Even for filmmakers very experienced in making student and short films, there is still a lot to be learned in making features, so it is extremely beneficial to collaborate with someone who has already gone through the process from beginning to end. No more is this true than in the area of distribution and sales, which will ultimately determine the financial success or failure of your film. On Fallen Stars, I was extremely fortunate to work with producer Stephanie Marin who works as an executive with the Stage 32 Happy Writers, who had been introduced to me through a mutual friend, and her prior experience helped enormously with every stage of production. The added benefit of working with someone as experienced as Stephanie was that when we were faced with serious production challenges and the occasional drama inherent to any production, they seemed a little less dire and therefore a lot less intimidating.
Anyone who tells you that they are experienced looking at rough cuts and can therefore see past any temp elements in your film is lying to you.
From the moment that principal photograph is complete you will likely start getting pressure from important decision makers such a sales agents, festival programmers and the like to show them your film before it’s done. If you’re making a straight genre film, then it might be worth the risk, but otherwise - Do. Not. Do. It… DON’T. And, again, even if they swear on their mother’s grave that they’ll be able to see past the temp elements, they are still lying to you. They will also only consider your film once and if you’re lured into showing them an early cut, it is very likely that you will regret it later.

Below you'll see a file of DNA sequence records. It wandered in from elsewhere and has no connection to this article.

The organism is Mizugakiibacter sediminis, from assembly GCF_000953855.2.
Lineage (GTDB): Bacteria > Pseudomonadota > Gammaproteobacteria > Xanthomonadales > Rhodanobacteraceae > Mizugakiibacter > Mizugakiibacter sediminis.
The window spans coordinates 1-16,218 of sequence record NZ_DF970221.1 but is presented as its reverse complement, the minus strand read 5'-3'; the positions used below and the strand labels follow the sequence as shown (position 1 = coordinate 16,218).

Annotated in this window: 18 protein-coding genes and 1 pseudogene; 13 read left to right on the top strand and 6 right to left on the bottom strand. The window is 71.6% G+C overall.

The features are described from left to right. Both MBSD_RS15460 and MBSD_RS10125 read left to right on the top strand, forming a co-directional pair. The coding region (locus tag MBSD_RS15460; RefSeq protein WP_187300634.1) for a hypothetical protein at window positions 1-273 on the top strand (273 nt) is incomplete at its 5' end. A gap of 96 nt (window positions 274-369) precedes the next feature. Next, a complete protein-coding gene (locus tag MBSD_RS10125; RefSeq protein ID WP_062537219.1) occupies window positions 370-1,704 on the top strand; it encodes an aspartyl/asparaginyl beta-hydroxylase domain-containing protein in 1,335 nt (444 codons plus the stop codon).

If you’re making a low budget indie without well-know stars, do not start submitting to film festivals until the film is finely polished and completely done, no matter how tempting the deadline of that big festival is.
Of all the challenges in indie film, this is perhaps the most difficult to stick to. Depending on the calendar and what time of year you complete principal photography, it could mean having to sit on your film for a full year before submitting to festivals. That can be difficult on you financially and hard to explain to your investors, but for you to realistically compete with star-studded films and the proliferation of films submitted to festivals these days, it is an important thing to do.
And perhaps the most important lesson that I can share is to do all that you can to lower your expectations for what defines your film’s success.